The Trump administration is to pull federal paramilitaries out of Portland starting on Thursday in a major reversal after weeks of escalating protests and violence.
Oregon’s governor, Kate Brown, said she agreed to the pullout in talks with Vice-President Mike Pence.
Brown said state and city police officers will replace Department of Homeland Security agents in guarding the federal courthouse that has become the flashpoint for the protests.
“These federal officers have acted as an occupying force, refused accountability, and brought violence and strife to our community,” the governor said. The head of the US homeland security department said agents would stay near the courthouse until they were sure the plan was working.
Donald Trump said the pullout will not begin until the courthouse is protected. “We’re not leaving until they secure their city. We told the governor, we told the mayor: secure your city,” said the president.
But the announcement is a significant retreat by the administration after Trump sent federal forces to Portland at the beginning of July to end months of Black Lives Matter protests he described as having dragged the city into anarchy.
Instead of quelling the unrest, the arrival of paramilitaries fuelled some of the biggest demonstrations since daily protests following the killing of George Floyd, a Black American, by a white police officer in Minneapolis in May.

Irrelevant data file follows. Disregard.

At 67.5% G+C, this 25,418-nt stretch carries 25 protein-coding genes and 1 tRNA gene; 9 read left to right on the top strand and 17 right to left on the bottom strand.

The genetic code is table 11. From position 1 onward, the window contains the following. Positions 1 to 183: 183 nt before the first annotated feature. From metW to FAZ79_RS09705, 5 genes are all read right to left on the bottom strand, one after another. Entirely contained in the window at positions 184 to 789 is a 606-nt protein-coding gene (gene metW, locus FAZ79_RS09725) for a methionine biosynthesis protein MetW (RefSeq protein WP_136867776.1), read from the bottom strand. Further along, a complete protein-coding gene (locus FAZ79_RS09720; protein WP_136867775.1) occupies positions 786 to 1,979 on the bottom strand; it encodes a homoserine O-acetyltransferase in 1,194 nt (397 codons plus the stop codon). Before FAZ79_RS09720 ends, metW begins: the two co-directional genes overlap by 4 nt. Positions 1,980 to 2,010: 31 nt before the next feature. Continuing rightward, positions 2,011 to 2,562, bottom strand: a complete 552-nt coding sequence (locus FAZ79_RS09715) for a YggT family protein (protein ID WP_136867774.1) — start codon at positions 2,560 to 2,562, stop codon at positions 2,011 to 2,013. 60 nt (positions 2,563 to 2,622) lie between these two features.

The situation escalated particularly after agents in camouflage were filmed snatching protesters from the streets in unmarked vans.
Far from imposing order, the federal force, drawn from the border patrol, immigration service and US Marshals, was largely trapped inside the federal courthouse they were ostensibly there to protect, emerging each night to fire waves of teargas, baton rounds and stun grenades in street battles with the protesters. But the demonstrators retained ultimate control of the streets.
Anger at the presence of the paramilitaries brought thousands of people out each night and acted as a lightning rod for broader discontent with Trump, including over his chaotic and divisive handling of the coronavirus epidemic which has killed nearly 150,000 Americans and shows no signs of abating.